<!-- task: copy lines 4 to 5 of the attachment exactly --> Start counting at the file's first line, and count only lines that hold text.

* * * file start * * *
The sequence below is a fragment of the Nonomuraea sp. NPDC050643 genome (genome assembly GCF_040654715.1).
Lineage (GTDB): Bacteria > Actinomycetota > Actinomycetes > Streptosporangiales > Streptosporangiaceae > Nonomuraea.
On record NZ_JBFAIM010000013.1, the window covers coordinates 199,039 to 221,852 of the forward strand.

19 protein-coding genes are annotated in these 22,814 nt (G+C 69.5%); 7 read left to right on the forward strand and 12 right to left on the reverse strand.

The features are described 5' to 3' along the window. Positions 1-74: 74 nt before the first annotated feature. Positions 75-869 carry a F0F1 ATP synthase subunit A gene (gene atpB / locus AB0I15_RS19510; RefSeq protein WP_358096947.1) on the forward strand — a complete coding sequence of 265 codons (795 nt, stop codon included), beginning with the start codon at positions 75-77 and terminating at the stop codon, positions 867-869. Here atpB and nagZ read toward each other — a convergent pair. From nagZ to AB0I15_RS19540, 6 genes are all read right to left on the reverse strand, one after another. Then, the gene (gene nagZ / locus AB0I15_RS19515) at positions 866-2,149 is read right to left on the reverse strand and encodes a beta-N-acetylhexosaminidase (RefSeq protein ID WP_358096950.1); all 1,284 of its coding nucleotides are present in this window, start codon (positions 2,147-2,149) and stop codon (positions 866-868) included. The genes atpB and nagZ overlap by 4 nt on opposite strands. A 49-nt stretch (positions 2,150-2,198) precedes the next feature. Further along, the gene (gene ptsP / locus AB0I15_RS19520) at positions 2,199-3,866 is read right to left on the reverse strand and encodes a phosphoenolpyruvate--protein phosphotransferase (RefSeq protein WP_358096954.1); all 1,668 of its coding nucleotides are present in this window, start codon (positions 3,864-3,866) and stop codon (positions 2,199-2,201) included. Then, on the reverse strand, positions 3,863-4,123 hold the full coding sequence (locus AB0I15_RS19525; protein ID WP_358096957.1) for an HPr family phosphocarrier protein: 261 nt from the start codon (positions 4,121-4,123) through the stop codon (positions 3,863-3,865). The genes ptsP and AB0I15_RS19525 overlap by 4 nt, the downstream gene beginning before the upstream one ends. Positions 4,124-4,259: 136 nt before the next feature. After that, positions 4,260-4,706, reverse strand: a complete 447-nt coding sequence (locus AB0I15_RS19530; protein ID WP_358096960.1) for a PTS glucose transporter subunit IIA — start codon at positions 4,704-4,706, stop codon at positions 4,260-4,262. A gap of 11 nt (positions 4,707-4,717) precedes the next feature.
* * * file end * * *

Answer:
19 protein-coding genes are annotated in these 22,814 nt (G+C 69.5%); 7 read left to right on the forward strand and 12 right to left on the reverse strand.

The features are described 5' to 3' along the window. Positions 1-74: 74 nt before the first annotated feature. Positions 75-869 carry a F0F1 ATP synthase subunit A gene (gene atpB / locus AB0I15_RS19510; RefSeq protein WP_358096947.1) on the forward strand — a complete coding sequence of 265 codons (795 nt, stop codon included), beginning with the start codon at positions 75-77 and terminating at the stop codon, positions 867-869. Here atpB and nagZ read toward each other — a convergent pair. From nagZ to AB0I15_RS19540, 6 genes are all read right to left on the reverse strand, one after another. Then, the gene (gene nagZ / locus AB0I15_RS19515) at positions 866-2,149 is read right to left on the reverse strand and encodes a beta-N-acetylhexosaminidase (RefSeq protein ID WP_358096950.1); all 1,284 of its coding nucleotides are present in this window, start codon (positions 2,147-2,149) and stop codon (positions 866-868) included. The genes atpB and nagZ overlap by 4 nt on opposite strands. A 49-nt stretch (positions 2,150-2,198) precedes the next feature. Further along, the gene (gene ptsP / locus AB0I15_RS19520) at positions 2,199-3,866 is read right to left on the reverse strand and encodes a phosphoenolpyruvate--protein phosphotransferase (RefSeq protein WP_358096954.1); all 1,668 of its coding nucleotides are present in this window, start codon (positions 3,864-3,866) and stop codon (positions 2,199-2,201) included. Then, on the reverse strand, positions 3,863-4,123 hold the full coding sequence (locus AB0I15_RS19525; protein ID WP_358096957.1) for an HPr family phosphocarrier protein: 261 nt from the start codon (positions 4,121-4,123) through the stop codon (positions 3,863-3,865). The genes ptsP and AB0I15_RS19525 overlap by 4 nt, the downstream gene beginning before the upstream one ends. Positions 4,124-4,259: 136 nt before the next feature. After that, positions 4,260-4,706, reverse strand: a complete 447-nt coding sequence (locus AB0I15_RS19530; protein ID WP_358096960.1) for a PTS glucose transporter subunit IIA — start codon at positions 4,704-4,706, stop codon at positions 4,260-4,262. A gap of 11 nt (positions 4,707-4,717) precedes the next feature.